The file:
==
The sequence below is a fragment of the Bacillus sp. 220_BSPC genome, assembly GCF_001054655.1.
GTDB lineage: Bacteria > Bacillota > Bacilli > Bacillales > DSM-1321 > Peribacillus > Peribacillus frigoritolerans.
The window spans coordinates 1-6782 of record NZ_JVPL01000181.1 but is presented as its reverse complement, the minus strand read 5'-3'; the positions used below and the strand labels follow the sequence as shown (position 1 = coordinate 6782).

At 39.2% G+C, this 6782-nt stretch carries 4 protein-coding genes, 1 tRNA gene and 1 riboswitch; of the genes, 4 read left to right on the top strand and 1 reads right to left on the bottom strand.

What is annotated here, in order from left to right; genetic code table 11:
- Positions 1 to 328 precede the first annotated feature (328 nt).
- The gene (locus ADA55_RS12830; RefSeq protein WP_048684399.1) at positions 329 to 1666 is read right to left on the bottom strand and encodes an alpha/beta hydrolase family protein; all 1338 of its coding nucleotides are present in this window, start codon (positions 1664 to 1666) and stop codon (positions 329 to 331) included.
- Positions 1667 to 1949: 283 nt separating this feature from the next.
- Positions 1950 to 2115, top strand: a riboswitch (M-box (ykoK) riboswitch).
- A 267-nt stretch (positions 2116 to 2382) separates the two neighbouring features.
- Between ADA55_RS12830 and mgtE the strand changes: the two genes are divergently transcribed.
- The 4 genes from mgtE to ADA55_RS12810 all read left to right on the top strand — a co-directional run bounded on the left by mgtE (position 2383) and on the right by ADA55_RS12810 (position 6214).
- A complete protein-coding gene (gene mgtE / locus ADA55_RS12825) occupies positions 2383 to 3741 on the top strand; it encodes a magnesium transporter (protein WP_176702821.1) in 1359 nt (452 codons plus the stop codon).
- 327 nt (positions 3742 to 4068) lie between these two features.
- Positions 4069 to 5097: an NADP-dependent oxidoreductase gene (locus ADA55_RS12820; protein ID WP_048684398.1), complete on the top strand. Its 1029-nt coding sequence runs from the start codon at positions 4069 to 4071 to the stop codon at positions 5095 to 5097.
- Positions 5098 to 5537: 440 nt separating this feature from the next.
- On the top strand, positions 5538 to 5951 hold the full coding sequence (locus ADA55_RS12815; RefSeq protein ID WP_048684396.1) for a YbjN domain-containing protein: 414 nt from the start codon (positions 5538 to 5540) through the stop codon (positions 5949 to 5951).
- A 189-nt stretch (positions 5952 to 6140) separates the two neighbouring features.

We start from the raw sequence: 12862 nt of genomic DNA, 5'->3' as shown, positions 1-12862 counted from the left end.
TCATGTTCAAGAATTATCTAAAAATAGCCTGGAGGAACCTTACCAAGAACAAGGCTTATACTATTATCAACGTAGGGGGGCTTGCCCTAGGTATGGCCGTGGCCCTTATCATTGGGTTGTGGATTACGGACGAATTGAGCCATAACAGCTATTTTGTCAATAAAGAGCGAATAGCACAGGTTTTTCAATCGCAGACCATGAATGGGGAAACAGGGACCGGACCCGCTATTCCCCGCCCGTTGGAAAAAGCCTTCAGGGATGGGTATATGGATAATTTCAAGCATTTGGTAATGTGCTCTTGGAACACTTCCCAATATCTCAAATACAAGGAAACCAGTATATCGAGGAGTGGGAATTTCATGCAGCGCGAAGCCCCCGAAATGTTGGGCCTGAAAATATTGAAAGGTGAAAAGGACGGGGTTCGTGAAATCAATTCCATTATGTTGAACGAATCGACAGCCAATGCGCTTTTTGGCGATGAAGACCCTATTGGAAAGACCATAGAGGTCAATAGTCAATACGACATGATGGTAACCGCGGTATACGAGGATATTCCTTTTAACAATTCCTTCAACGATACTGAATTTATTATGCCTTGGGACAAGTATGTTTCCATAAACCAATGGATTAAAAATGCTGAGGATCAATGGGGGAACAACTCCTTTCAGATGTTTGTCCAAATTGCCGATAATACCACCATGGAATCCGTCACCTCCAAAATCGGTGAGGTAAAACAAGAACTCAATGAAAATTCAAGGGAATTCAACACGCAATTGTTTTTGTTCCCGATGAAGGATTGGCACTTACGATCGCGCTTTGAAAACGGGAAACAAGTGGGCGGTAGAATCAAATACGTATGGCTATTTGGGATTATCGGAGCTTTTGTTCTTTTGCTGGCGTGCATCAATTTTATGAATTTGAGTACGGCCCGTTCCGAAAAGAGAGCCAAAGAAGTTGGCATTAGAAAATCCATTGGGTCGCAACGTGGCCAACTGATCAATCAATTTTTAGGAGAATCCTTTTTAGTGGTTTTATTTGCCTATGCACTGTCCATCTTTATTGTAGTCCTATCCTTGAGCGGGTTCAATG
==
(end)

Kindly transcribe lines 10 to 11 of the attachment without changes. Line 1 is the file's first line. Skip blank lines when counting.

- A 267-nt stretch (positions 2116 to 2382) separates the two neighbouring features.
- Between ADA55_RS12830 and mgtE the strand changes: the two genes are divergently transcribed.